<i>Flash Points</i>: Excerpt Flash Points: Excerpt David Hagberg The 22nd book in the Kirk McGarvey series. Review: <i>The Broken Girls</i> by Simone St. James Review: The Broken Girls by Simone St. James Angie Barry Read Angie Barry's review! Review: <i>Death by Dumpling</i> by Vivien Chien Review: Death by Dumpling by Vivien Chien Doreen Sheridan Read Doreen Sheridan's review! Review: <i>Second Story Man</i> by Charles Salzberg Review: Second Story Man by Charles Salzberg Thomas Pluck Read Thomas Pluck's review!
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March 19, 2018
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Showing posts by: Gabino Iglesias click to see Gabino Iglesias's profile
Mar 8 2018 1:00pm

Review: The Feed by Nick Clark Windo

The Feed by Nick Clark Windo is set in a unique and vividly imagined post-apocalyptic world—a startling and timely debut that explores what it is to be human and what it truly means to be connected in the digital age (available March 13, 2018).

The one thing science fiction is dealing with better than any other genre right now is technological advances. The genre has always “lived” in the future, and now that the future is here, authors are pushing things further, exploring new possibilities, and walking a fine line between pure imagination and plausibility. Nick Clark Windo’s The Feed mixes the internet’s ubiquity with a post-apocalyptic scenario and a lot of emotion to create a hybrid novel that walks the line between an adventure narrative, a horror story, and a classic science fiction tale. 

The Feed used to be accessible everywhere and at any time. It was inside the brain of most people and thus almost inescapable. The instant access to everything was addicting, and people started using it for everything. Every conversation, every memory, every moment at work, and every second dedicated to leisure was intricately tied to the Feed. Tom—whose father created the Feed—and Kate were no different, although Tom fought against the addiction and liked to have moments unplugged from it.

[Read Gabino Iglesias's review of The Feed...]

Feb 6 2018 4:00pm

Review: The Storm King by Brendan Duffy

The Storm King by Brendan Duffy follows a young doctor, haunted by dark secrets and an unsolved mystery, who returns to his isolated Adirondacks hometown in a tense, gripping novel in the vein of Michael Koryta and Harlan Coben (available February 6, 2018).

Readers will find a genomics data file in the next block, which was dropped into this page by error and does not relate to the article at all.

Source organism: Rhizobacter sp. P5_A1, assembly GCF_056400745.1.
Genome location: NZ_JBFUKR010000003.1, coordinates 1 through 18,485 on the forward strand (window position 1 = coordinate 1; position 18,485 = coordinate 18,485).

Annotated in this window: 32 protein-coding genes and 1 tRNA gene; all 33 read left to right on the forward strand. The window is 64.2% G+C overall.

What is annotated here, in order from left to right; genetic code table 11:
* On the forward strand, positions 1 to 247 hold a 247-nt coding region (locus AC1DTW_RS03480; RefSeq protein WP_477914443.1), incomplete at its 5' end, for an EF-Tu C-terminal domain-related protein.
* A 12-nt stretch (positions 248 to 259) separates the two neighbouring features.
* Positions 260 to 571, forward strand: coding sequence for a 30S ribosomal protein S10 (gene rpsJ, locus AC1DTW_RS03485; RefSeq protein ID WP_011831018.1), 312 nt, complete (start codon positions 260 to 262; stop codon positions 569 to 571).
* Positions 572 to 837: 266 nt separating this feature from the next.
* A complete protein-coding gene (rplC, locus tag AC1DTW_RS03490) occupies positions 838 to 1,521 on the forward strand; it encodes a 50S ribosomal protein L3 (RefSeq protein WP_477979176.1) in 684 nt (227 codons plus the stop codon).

Brendan Duffy’s The Storm King is one of those novels that inhabits the interstitial space between thrillers and literary fiction. The story is packed with the elements of a mystery/thriller, but the writing is prone to explosions of elegance and poetry. The latter sometimes takes over and affects the way the story moves forward—trapped in all that verbiage and description—but Duffy has found a superb balance between the two that allows the story to breathe; the literary elements only seep into the dialogue occasionally, allowing it to remain believable.

Nate McHale is a respected pediatric oncological surgeon living in New York City. He has a beautiful wife and a lovely young girl at home to make his life round and, some would say, almost perfect. However, his current state has nothing in common with his roots, which lie tangled in darkness, pain, loss, and destruction back in his Adirondack hometown of Greystone Lake.

[Read Gabino Iglesias's review of The Storm King...]

Feb 5 2018 4:00pm

Review: The Gone World by Tom Sweterlitsch

The Gone World by Tom Sweterlitsch is a science fiction thriller of spellbinding tension and staggering scope that follows a special agent into a savage murder case with grave implications for the fate of mankind (available February 6, 2018).

Tom Sweterlitsch’s The Gone World is a brave, cerebral thriller that mixes elements from a plethora of genres while keeping classic themes of love, fear, and survival at its core. At once a science fiction narrative, a tech-heavy thriller, a love story, and an apocalyptic horror story packed with murder and mayhem, this novel offers something for everyone and does so while never being bogged down by the inevitable difficulties inherent in time-travel narratives.

Shannon Moss works in a secret division inside the Naval Criminal Investigative Service. Whenever a crime involving the Navy is committed, she is called into action. So when the family of a missing Navy SEAL is brutally murdered and the SEAL's daughter disappears—just like the father—all in a house in Pennsylvania where Shannon used to spend a lot of time in as a kid, she is pulled into the investigation.

[Read Gabino Iglesias's review of The Gone World...]

Jan 11 2018 2:00pm

Review: The Chalk Man by C. J. Tudor

The Chalk Man by C. J. Tudor is a riveting and relentlessly compelling psychological suspense debut that weaves a mystery about a childhood game gone dangerously awry and keeps readers guessing right up to the shocking ending.